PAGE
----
In a pair of new studies, scientists examine DNA from European hunter-gatherers during the last ice age, painting the most detailed picture of these people to date. They trace the movement of different populations across the continent between 5,000 and 35,000 years ago, revealing how some survived the period when glaciers covered much of the land.
“We are finally understanding the dynamics of European hunter-gatherers,” Vanessa Villalba-Mouco, a co-author of both studies and a paleogeneticist at the Max Planck Institute for Evolutionary Anthropology in Germany, tells the New York Times’ Carl Zimmer.
In one of the studies, published last week in the journal Nature, the researchers analyzed the DNA of 356 hunter-gatherers, including new data for 116 individuals from 14 countries in western and central Eurasia.
This was the first ancient DNA study to include people from the Gravettian culture, a group of mammoth hunters that lived in caves or shelters made from the large mammals’ bones, even carving sculptures from their tusks, according to Science’s Andrew Curry. The researchers discovered that two Gravettian populations, one in western Europe and the other in southern Europe, were genetically distinct, despite being associated with the same culture.
“What we previously thought was one genetic ancestry in Europe turned out to be two,” Mateja Hajdinjak, a paleogeneticist also at the Max Planck Institute for Evolutionary Anthropology but who did not contribute to the research, tells Science News’ Bruce Bower.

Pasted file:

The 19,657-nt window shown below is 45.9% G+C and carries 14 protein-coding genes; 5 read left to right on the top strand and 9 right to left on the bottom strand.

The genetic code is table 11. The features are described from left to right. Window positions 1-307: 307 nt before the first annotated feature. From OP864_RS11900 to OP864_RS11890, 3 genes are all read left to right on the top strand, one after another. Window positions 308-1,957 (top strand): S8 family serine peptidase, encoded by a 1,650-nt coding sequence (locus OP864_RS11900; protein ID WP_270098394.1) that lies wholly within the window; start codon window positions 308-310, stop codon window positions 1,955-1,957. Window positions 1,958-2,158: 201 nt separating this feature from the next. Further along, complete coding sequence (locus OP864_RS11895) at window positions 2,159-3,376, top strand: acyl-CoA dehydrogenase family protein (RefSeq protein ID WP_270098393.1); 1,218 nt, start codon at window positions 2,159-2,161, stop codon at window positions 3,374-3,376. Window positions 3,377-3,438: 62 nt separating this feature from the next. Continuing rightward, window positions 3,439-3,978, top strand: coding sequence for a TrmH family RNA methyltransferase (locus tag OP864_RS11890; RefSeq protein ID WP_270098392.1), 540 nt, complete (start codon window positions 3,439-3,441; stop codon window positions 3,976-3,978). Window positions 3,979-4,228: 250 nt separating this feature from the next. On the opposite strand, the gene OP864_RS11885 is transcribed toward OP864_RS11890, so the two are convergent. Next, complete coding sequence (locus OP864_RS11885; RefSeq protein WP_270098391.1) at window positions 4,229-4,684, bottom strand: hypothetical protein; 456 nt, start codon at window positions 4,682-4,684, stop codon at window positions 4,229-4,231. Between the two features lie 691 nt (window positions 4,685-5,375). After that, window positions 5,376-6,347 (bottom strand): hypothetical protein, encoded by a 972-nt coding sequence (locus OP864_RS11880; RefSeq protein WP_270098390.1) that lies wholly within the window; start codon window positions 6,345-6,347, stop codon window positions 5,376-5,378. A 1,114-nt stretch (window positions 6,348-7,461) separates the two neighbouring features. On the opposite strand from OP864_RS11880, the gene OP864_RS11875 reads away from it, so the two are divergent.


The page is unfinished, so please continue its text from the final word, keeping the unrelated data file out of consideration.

“This result is, in my opinion, groundbreaking,” Anaïs Luiza Vignoles, an archaeologist at the University of Paris who did not contribute to the research, tells the Times. The findings help explain why archaeologists had observed slight cultural differences between Gravettian populations in different regions, writes Science.
The researchers found that the western Gravettians managed to survive the Last Glacial Maximum (LGM)—when glaciers covered 25 percent of Earth’s land area and much of Europe between 19,000 and 25,000 years ago—by taking refuge in the Iberian Peninsula in the southwest, according to Nature News’ Ewen Callaway. After that, they migrated to the northeast across the continent.
This idea got extra support from the second study, also published last week in Nature. By examining 23,000-year-old fossilized teeth, the researchers found that a person affiliated with a different southwestern European culture had genetic similarities to the western Gravettians, per Science News.
Meanwhile, the southern population of Gravettians disappeared after the LGM and were replaced by a population from the Balkans. This new group, called the Villabruna, then spread from the south across the rest of Europe around 14,000 years ago, mixing with the population that had spread across the continent from Iberia.
At around that time, forests grew across Europe as the climate warmed, and a new, hybrid population became the dominant one, perhaps because these people were better at hunting in forests, Cosimo Posth, a co-author of both papers and a paleogeneticist at the University of Tübingen in Germany, says to the Times.
The new findings help deepen researchers’ understanding of the complex groups that resided in Europe. “This genetic data shows we’ve oversimplified what was going on in terms of population interaction,” Jennifer French, an archaeologist at the University of Liverpool in England who did not contribute to the research, tells Science. “It provides a lot more nuance than we’ve been able to with archaeological data alone.”